vacate the premises. You should consider the risk that the lease will not proceed and, if this happens, the costs you will incur in removing any works. You should also consider whether, as in some States and Territories, you have created a 5 year lease.
An ongoing relationship
A lease can be a long-term commitment and create a long-term relationship with a landlord. It can
encourage investment and initiative and can prove to be a valuable relationship for both parties. A bad lease or a bad relationship, however, can limit your business, cost you a lot of money and sometimes cost you
your business. Whatever you say or do before you sign the lease forms part of the ‘relationship’ with your landlord. Be careful – make no promises you don’t mean and always keep notes on your discussions.
What is a registered lease?
A registered lease is a lease that can be registered on the title to the property (much like a mortgage is registered on the title to a residential property). Registration lets the public know of your interest in the land
– which is important in relation to people who may deal with the landlord after you have entered into your lease. In most States and Territories a lease for a term of greater than 3 years is required to be registered in order to pass an ‘estate’ to the tenant (i.e. it gives the tenant a recognised interest in the property itself as opposed to a purely contractual right). Having a registered lease gives a tenant additional protections and rights if something goes wrong.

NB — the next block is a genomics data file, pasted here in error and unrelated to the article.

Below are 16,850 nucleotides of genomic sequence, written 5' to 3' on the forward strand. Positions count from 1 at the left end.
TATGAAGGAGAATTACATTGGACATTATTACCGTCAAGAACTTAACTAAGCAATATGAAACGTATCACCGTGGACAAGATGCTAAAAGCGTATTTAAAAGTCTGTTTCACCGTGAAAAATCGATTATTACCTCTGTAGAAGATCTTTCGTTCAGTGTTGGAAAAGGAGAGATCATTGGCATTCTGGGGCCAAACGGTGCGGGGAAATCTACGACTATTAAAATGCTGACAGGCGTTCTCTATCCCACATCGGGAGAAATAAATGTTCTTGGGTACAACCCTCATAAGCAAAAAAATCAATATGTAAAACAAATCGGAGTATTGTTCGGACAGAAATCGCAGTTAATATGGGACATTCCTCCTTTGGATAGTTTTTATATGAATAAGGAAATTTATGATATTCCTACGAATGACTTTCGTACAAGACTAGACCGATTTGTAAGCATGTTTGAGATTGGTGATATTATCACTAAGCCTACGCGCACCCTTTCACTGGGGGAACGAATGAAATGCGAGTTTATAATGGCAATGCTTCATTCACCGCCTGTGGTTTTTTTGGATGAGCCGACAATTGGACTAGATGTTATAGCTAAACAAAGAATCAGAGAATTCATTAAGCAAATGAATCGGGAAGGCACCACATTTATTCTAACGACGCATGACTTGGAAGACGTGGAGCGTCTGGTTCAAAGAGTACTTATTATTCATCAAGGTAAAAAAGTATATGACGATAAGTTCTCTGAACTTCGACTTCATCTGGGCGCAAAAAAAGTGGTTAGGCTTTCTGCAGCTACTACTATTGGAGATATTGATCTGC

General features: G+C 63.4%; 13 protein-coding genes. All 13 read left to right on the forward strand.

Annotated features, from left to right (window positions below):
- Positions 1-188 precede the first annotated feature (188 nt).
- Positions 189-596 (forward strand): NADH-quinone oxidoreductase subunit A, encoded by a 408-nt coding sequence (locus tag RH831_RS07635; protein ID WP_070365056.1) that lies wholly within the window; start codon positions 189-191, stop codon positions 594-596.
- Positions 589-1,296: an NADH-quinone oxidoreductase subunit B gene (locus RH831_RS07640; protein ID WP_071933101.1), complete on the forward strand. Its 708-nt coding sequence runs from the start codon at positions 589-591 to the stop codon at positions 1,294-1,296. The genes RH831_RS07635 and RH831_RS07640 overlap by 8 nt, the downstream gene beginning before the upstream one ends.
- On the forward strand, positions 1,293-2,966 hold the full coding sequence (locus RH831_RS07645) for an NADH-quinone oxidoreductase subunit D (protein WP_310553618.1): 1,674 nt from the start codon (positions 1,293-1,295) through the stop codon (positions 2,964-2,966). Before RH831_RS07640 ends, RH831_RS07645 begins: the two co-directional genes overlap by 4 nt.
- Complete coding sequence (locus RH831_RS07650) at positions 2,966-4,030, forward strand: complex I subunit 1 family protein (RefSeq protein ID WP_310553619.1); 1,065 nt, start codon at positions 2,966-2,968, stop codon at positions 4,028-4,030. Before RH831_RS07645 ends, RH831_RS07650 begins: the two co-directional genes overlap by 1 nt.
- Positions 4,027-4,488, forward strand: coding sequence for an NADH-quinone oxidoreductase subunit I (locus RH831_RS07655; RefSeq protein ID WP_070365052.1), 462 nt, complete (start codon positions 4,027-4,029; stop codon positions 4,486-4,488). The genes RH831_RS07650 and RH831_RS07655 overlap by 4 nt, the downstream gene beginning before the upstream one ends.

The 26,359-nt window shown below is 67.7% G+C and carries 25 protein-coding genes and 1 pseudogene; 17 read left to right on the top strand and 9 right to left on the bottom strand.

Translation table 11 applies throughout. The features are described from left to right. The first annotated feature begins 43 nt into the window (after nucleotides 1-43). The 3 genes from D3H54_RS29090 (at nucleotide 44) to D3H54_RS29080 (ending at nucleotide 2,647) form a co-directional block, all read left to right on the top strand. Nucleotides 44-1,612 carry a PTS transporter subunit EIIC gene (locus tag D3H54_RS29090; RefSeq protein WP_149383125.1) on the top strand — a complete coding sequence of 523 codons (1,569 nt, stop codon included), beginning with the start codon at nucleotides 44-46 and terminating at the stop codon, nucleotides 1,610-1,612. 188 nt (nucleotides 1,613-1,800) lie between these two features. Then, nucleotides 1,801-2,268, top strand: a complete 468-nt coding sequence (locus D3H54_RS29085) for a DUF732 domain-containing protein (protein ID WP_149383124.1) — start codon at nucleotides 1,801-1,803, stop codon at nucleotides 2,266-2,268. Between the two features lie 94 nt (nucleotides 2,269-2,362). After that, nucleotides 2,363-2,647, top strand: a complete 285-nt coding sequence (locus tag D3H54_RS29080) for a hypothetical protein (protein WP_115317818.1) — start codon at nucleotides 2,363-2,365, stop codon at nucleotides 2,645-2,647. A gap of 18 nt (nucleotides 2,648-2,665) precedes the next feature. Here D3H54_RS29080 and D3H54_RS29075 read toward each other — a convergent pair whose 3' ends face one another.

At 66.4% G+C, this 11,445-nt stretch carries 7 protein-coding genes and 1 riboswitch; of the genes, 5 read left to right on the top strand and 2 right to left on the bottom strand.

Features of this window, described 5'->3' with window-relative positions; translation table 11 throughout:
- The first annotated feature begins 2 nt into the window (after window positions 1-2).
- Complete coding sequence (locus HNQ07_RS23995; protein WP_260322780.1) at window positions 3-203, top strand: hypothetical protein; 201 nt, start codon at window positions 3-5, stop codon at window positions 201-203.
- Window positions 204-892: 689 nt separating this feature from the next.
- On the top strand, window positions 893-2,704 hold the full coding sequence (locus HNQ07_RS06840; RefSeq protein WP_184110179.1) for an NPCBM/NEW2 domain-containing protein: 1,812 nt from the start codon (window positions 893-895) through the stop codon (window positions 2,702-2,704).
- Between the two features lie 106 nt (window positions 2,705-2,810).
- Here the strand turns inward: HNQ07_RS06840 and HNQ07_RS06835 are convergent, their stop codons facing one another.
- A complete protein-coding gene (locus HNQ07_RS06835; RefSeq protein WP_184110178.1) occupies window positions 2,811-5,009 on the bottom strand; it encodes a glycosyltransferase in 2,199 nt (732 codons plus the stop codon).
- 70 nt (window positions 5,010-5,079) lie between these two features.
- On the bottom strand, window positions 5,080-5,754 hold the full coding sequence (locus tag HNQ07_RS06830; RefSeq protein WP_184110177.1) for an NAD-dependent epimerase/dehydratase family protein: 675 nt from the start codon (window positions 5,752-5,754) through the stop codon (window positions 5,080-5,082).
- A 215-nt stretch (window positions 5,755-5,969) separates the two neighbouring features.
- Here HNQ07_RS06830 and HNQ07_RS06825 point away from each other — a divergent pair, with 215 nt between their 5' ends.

As a general rule, if you have an option under a lease (i.e. a right to be granted another lease for a new term when your current lease expires), and the original term plus the option term is more than 3 years, the lease should be registered. This ensures the option can be enforced against a new landlord if the current landlord sells the building, otherwise it might not be enforceable.
An ‘agreement for lease’
This guide will also help you if you are about to sign an ‘agreement for lease’ of a retail space. This usually happens when the retail space is still being built or is being refurbished. Strictly speaking, you haven’t yet got a lease, but the terms and conditions of the lease are likely to be agreed and you and your landlord have promised to enter into the lease in the future, when the building or premises is ready. An agreement for lease is also a binding agreement.
So if you intend to take a lease or have an agreement for lease, you next need to know whether it is a retail lease under current retail tenancy legislation. If you have taken up an option or extension of a lease you may also be protected by the legislation. Ask your local retail tenancy office, small or retail business association, or fair trading office.
The most common difference between States and Territories is with extending or renewing leases. If you are renewing a lease, you need to refer to your local legislation. Please contact your local government department or business association.